This year’s Integrated Review Refresh document used the phrase ‘core national interests’ four times. It said that Britain would prioritise its efforts in the places which ‘will be most consequential for our core national interests and international order’. In order of priority, these were: ‘the Euro-Atlantic, the Indo-Pacific, and our wider neighbourhood.’
The Integrated Review also talked about sea lanes: ‘Much of the UK’s trade with Asia depends on shipping that goes through a range of Indo-Pacific choke points. Preserving freedom of navigation is therefore essential to the UK’s national interests.’
This emphasis on securing sea lanes was also found in Rifkind’s 1995 defence white paper, which said: ‘We have global interests and responsibilities.... As a nation, we live by trade and investment.... The bulk of our trade, 92% by volume and 76% by value, is transported by sea, 64% by value with non-European Union countries. Our manufacturing industry is dependent on raw materials from overseas. Our global investments are estimated to be worth around $300 billion.... So we depend upon a stable environment within which to trade.’ (emphasis added)
At this moment, the peace movement is not strong enough to overturn the Rifkind Doctrine. However, we can take some first steps: force the government to be a bit more transparent about its nuclear doctrines, and begin mobilising public opinion against these shocking policies.
Our invitation to you, dear reader, is to write to your MP (ideally by hand) asking her or him to ask the ministry of defence some questions based on the text below. Please feed the answers you get back to us!
The Ukraine War has raised the frightening possibility of nuclear weapons being detonated in conflict for the first time since Nagasaki.
I notice that in the Integrated Review Refresh, published in March, the government said: ‘The UK’s aim is to establish regular strategic-level dialogues to build confidence and transparency around security ambitions, vital interests and military doctrines. During the Cold War, such mechanisms gave all parties a higher level of confidence that we would not miscalculate our way into nuclear exchange.’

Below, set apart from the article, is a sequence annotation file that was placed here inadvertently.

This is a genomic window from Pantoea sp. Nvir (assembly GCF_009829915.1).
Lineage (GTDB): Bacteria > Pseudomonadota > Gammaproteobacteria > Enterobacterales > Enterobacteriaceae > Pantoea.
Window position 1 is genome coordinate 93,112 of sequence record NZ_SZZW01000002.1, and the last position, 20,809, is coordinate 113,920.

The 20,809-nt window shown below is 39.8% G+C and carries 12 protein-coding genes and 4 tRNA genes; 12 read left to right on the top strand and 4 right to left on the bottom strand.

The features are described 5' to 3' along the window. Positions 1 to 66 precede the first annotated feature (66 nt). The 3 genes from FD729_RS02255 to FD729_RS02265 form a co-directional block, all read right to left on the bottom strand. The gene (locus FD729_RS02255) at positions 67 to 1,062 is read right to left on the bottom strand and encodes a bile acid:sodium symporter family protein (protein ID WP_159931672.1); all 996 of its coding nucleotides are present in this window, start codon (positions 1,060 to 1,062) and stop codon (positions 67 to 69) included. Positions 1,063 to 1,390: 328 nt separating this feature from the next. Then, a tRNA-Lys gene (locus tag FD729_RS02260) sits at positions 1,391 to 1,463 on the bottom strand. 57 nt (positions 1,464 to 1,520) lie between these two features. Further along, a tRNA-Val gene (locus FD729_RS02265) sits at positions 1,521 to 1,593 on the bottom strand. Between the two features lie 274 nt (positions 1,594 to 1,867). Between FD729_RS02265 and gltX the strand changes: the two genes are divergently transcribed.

Please would you ask the secretary of state for defence the following questions to help provide me and the public with reassurance that the government is doing what it can to reduce the risk of nuclear miscalculation. If you could relay the minister’s replies to me, I would be grateful.
- Has the UK established ‘strategic-level dialogues to build confidence and transparency around security ambitions, vital interests and military doctrines’ (mentioned in the Integrated Review Refresh 2023) with any foreign nations? If so, how many? Can the minister name any non-NATO members involved in these dialogues?
- According to the Integrated Review 2021, there is a classified national security risk assessment (NSRA) which lists and assesses ‘the impact and likelihood of the most serious risks facing the UK and its interests overseas.’ Can the minister confirm that the UK’s overseas ‘vital interests’ are identified as such in the NSRA, and the risks to them have been properly assessed?
- Have these overseas ‘vital interests’ been communicated to any foreign nations in order to give ‘all parties a higher level of confidence that we would not miscalculate our way into nuclear exchange’?
- Is it still the case that the UK’s nuclear deterrence requirements do not depend on the size of other nations’ arsenals ‘but on the minimum necessary to deter any threat to our vital interests’, as laid out in the 1998 Strategic Defence Review?
- Is it still the case, as the 1998 Strategic Defence Review also made clear, that the UK’s vital interests include international trade, British investments abroad, foreign investment into the UK, and the supply of raw materials, ‘above all oil’ (chapter 1, paragraph 19)?
- Is it still the government’s aim, as Malcolm Rifkind announced in November 1993, to possess ‘the capability to undertake a more limited nuclear strike in order to induce a political decision to halt aggression by delivering an unmistakable message of our willingness to defend our vital interests to the utmost’?